A couple of weeks ago I had a conversation with my colleague Victor who mentioned that the number of children living in orphanages has decreased by half in the Murmansk region over the past few years. Wow! How happy I was to hear that – especially since SOS played an important role in this.
FAMILY FOR EVERY CHILD
In this post I would like to tell you about some big changes that have been made to the child welfare system in Russia which have led to some great results.
In 2013 the approach to caring for orphaned children in Russia was significantly revised with the adoption of a new state policy on children. Among the many important things stipulated in the policy was the placing of priority on family-based care over institutional care. That meant that children without parental care were to be placed with other families rather than in orphanages. The phrase ‘a child should be cared for in a family setting’ has become the official state position.
This is where it gets interesting. In practice this change resulted in the immense development of foster care in Russia. Many state orphanages all over the country have closed as they are no longer needed. I will not bore you with numbers and statistics, but I’ll just give you one example: 7 out of 12 orphanages in the Murmansk region are no longer operating since all the children who used to live there have been taken to foster families.
I’m particularly excited to say that SOS has played an important role in this positive process. Since 1996 SOS has been promoting family type of care at all levels as the best form of child-placement. By the way, many key objectives of the new Russian children’s policy were inspired or directly borrowed from SOS. More importantly, the vision of SOS – ‘every child belongs to a family’ – became the official state position and also became a reality at a national level. Together we managed to change the lives of thousands children for the better in such a big country like Russia. Isn’t that amazing?!
HOME FOR EVERY FAMILY
Some of my friends and colleagues have also become foster parents so I know what I am talking about. Just as it has done in past years, SOS Russia cherishes this positive process and keeps supporting foster parents and children. As an important contribution to this development, we launched a foster family programme in 2013. We provide mandatory seminars for foster families and support them in their day-to-day life. A couple of years ago we opened a centre for foster families in Murmansk. In the centre, we invite the children for workshops where they can gain life skills or just have fun, and we also work with the teachers.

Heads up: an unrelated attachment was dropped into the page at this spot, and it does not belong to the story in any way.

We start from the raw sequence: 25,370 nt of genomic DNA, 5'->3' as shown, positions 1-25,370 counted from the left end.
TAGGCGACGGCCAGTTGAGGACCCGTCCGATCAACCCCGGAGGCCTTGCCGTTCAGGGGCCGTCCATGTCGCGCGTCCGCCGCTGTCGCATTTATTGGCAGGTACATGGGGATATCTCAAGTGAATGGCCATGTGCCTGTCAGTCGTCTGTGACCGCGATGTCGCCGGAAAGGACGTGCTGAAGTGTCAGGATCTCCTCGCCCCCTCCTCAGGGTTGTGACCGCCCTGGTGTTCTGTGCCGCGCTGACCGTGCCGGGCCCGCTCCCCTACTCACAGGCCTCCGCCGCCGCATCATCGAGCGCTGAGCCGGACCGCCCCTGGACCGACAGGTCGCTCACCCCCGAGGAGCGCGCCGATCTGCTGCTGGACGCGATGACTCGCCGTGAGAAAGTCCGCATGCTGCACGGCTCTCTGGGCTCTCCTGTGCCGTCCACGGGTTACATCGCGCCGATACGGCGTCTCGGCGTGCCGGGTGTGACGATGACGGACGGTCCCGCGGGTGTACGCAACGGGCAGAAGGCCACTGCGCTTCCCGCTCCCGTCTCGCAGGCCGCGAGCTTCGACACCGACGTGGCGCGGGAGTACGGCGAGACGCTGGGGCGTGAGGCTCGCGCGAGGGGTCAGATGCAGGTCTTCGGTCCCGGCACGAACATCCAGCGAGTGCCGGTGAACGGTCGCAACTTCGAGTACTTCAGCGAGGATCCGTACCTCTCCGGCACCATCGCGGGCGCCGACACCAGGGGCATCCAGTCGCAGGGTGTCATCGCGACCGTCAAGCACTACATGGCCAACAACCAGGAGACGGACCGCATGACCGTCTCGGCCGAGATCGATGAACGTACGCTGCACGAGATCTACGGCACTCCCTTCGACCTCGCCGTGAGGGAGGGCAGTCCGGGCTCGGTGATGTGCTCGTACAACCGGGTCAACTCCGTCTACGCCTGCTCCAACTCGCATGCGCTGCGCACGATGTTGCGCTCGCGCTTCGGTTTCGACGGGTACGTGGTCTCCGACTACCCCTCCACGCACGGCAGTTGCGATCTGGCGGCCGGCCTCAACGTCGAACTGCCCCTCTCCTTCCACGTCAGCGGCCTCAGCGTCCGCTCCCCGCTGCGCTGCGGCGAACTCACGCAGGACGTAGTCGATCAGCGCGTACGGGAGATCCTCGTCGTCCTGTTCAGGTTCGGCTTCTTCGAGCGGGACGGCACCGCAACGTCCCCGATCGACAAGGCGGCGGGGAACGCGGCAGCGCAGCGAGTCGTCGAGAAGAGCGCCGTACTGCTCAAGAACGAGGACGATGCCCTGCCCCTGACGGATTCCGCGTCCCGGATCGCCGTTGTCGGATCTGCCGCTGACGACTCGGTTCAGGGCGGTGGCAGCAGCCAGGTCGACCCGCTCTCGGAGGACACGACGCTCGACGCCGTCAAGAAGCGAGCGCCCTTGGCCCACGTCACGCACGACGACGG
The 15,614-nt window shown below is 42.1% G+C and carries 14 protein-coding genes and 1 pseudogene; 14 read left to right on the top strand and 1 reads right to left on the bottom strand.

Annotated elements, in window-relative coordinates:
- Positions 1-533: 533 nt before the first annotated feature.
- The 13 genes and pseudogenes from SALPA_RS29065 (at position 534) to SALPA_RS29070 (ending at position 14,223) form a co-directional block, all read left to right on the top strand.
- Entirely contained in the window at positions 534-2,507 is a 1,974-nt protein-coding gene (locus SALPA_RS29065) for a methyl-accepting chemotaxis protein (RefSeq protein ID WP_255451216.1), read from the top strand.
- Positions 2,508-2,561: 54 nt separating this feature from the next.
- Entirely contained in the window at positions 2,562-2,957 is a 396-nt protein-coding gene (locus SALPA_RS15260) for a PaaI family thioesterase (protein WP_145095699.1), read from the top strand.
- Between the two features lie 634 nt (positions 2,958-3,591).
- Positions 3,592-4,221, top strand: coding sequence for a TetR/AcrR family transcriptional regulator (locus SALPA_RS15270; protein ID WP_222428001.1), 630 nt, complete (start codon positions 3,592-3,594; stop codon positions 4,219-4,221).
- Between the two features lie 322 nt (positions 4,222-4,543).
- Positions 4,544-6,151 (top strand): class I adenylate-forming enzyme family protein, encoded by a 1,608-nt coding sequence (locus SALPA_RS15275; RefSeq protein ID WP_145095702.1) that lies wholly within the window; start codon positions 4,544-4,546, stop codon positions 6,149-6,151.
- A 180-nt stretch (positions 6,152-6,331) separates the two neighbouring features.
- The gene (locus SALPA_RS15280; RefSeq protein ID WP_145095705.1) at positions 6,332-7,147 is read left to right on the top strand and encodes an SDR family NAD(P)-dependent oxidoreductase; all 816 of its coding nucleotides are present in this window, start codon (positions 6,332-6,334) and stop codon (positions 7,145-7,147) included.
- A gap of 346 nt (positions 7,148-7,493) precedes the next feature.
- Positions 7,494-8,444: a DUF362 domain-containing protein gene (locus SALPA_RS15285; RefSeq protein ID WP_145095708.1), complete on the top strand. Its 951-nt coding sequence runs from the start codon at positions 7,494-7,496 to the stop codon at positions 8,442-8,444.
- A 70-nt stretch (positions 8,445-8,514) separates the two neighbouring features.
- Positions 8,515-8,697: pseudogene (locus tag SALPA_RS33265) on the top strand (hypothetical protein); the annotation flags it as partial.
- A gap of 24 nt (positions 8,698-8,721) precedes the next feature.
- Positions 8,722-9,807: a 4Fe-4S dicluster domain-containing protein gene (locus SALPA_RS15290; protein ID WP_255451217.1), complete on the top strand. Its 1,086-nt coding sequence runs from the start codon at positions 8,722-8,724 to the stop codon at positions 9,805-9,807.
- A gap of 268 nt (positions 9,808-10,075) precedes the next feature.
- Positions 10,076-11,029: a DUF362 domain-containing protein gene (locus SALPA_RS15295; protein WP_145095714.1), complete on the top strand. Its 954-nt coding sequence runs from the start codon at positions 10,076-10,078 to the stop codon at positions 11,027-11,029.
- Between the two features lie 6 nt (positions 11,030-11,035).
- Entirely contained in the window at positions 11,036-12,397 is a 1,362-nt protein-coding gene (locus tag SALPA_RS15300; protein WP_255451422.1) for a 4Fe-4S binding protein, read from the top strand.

In addition to this, five families got the opportunity to live directly in the SOS Children’s Village Kandalaksha. I’d like you to meet one of the families: the family of Maria* and Alexander. Maria and Alexander became foster parents in 2013 when they welcomed three children into their family. Three years later a lovely boy joined them. In 2016 the whole family moved into a house in the village. ‘Though we had our own two children we always dreamed about having a bigger family. This is how it all got started,’ – says Maria. ‘In the village we found better living conditions than we could find elsewhere. I am not only talking about the nice house but also the warm attitudes of the people and the support which is the best we could have ever hoped for. I’m thankful to all the good people in the village. They have become a part of our family too. This is basically how we live here – like one big family.’
I’m happy and proud to see that there are many people like Maria in Russia and worldwide. These people are a big deal – they make the world a better and friendlier place for children who need it most. I can’t stop admiring them. In this respect the relationship between SOS Children’s Village and foster families to me looks very much like a cooperation or symbiosis: foster families – care for children and SOS Children’s Village cares for the foster families. Anyway we all have the same goal – giving children a loving home. So why not cooperate?
In my next posts I’ll introduce you to more awesome people living and working in SOS Russia. It’s another good reason to stay connected with ‘At home in the World’. In the meantime, please feel free to leave a comment below and let me know what the situation is like with foster care in your country. I’d be happy to learn more about that.
*I’ve changed the names for privacy reasons